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Multimedia Features

In their final course, third year RMIT Journalism students get an opportunity to bring all their training together by writing a multimedia feature on a topic of their choice. They either work on the story on their own or by collaborating with other students, utilising their investigative reporting, data visualisation, writing and digital production skills. 

Australian Basketball’s Issue with Diversity – How the South Sudanese community feels like they’ve been ‘boxed out’ by the game’s governing bodies.

Everyone agrees that the best players should always get the most opportunities in any sport, but unfortunately for the South Sudanese community, that hasn’t been the case in Australian and Victorian basketball. Kuany Kuany, a South Sudanese Australian professional basketballer admits that “he’s one of the lucky ones”, because he didn’t face the challenges many of his lesser known friends have.

Regional, Rural and Remote Women Need Resources to Fight Family Violence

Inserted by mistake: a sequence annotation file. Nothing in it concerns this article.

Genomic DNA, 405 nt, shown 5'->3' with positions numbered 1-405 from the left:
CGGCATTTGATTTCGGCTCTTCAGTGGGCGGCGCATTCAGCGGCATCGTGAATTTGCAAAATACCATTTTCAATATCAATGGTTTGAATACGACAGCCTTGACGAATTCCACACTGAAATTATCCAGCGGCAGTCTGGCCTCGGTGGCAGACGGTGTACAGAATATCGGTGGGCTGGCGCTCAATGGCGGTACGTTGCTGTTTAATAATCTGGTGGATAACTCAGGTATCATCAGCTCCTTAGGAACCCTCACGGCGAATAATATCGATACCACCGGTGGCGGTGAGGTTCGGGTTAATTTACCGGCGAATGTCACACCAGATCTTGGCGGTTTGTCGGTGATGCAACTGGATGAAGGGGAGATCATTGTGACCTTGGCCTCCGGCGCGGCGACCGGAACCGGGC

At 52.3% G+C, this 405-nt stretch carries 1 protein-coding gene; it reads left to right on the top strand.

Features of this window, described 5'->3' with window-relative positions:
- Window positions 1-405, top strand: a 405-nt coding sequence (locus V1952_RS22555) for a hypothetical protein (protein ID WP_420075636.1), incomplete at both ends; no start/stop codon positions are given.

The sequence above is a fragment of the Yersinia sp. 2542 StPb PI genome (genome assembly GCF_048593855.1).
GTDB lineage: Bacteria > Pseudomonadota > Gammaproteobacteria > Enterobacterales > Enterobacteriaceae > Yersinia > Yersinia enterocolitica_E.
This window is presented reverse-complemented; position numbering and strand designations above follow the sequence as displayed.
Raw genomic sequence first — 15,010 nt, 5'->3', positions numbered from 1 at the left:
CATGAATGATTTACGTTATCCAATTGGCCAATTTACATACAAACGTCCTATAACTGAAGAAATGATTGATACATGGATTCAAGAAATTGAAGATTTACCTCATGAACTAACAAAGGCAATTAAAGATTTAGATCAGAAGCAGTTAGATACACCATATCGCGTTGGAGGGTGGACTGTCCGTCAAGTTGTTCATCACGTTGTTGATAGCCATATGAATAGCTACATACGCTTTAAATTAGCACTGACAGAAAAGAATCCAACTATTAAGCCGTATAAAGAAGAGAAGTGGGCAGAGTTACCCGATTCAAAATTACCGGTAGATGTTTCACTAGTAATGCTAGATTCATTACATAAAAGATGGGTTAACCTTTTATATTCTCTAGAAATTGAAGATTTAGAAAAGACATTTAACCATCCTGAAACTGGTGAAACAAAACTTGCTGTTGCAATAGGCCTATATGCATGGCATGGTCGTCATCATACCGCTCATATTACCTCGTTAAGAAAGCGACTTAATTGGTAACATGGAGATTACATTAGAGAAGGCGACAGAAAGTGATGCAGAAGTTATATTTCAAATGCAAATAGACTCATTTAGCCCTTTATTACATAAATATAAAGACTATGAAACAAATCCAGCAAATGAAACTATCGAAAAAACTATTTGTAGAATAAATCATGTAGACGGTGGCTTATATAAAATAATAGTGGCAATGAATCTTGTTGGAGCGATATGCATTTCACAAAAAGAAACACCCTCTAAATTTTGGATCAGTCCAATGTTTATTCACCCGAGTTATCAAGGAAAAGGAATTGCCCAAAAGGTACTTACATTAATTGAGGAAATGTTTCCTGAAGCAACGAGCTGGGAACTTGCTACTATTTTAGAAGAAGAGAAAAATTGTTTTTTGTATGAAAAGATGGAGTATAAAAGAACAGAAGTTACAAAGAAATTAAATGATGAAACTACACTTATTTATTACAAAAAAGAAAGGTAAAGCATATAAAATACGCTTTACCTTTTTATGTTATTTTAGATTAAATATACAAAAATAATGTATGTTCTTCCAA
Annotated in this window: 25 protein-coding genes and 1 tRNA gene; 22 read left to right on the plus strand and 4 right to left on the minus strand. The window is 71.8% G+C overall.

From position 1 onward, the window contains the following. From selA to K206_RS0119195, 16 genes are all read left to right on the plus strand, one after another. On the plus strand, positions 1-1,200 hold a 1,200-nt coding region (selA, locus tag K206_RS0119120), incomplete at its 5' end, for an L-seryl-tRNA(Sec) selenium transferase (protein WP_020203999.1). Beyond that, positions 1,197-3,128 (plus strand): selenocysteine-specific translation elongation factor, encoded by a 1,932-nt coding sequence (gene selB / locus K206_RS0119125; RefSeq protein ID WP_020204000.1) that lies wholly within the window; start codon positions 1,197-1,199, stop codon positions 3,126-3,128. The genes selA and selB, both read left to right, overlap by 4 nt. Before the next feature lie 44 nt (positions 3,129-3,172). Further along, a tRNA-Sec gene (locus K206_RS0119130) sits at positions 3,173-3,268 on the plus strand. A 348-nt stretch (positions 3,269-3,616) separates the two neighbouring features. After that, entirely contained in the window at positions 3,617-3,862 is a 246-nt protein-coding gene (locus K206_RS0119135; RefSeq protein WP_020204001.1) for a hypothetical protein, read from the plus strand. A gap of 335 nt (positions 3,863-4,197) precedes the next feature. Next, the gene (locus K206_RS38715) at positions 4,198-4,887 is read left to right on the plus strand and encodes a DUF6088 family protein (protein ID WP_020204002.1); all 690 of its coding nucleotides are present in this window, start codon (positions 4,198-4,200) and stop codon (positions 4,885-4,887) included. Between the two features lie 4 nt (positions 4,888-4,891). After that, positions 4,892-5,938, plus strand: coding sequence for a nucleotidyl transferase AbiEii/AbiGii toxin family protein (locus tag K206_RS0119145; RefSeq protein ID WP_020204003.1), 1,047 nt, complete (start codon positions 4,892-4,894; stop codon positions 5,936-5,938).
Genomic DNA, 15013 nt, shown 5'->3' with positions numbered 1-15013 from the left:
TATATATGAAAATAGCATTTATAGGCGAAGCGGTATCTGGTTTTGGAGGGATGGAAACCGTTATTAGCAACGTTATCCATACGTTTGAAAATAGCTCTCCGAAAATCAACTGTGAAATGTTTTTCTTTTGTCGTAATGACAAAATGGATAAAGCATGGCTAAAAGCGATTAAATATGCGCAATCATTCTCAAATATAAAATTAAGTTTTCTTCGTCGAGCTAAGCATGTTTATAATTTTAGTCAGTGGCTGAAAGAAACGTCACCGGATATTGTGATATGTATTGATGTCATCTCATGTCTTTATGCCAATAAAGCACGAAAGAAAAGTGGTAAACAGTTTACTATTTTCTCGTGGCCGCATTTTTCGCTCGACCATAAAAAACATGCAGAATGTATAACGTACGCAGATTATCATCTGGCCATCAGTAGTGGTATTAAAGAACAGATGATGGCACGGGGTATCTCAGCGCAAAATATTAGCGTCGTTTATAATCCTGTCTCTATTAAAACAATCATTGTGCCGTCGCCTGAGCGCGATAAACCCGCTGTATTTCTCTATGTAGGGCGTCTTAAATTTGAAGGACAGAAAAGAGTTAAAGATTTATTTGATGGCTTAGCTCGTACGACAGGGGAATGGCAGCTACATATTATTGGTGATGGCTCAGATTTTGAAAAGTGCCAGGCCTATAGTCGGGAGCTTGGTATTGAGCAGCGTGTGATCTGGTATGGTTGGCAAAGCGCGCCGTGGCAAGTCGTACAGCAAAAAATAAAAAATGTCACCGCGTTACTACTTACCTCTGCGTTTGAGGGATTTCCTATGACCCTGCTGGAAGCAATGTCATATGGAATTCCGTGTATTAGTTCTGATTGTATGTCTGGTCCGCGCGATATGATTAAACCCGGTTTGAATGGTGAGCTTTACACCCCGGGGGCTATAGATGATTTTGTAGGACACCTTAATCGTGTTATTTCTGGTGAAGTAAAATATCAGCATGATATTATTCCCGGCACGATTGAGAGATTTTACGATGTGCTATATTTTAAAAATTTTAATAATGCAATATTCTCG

Women and children living in regional, rural and remote areas are more likely to experience family violence than their city-living counterparts, with those living in geographically isolated locations facing additional barriers when it comes to accessing essential support services.

Belonging: Finding your cultural identity as a person of mixed race

The struggles of trying to fit in and feel a sense of belonging weigh down on us, whilst at the same time, we’re trying to figure out who we really are. But how do you find your sense of self and your own identity when you feel like there’s no one who truly understands you? For many third culture kids, that’s exactly how they feel - stuck in the middle or the ‘in-between’, not quite belonging anywhere.

“We’re Truth Telling And Putting The Truth Back Into History”: How Women Are Being Put Back Into The Music Industry Equation

The revised Splendour line-up now features three new headliners, Gorillaz, The Strokes and Tyler, The Creator – all of which are male. The original line-up (which is now being revised) was heavily male orientated as well with only 44% of artists featuring at least one non-male member. This received heavy criticism from fans and the media alike, with Project U founder Nic Kelly taking to twitter saying that it “feels like they exhausted the wishlist (ie. Lana) and gave up”.

Travelling with a vision impairment: How accessible is travel for someone with low vision?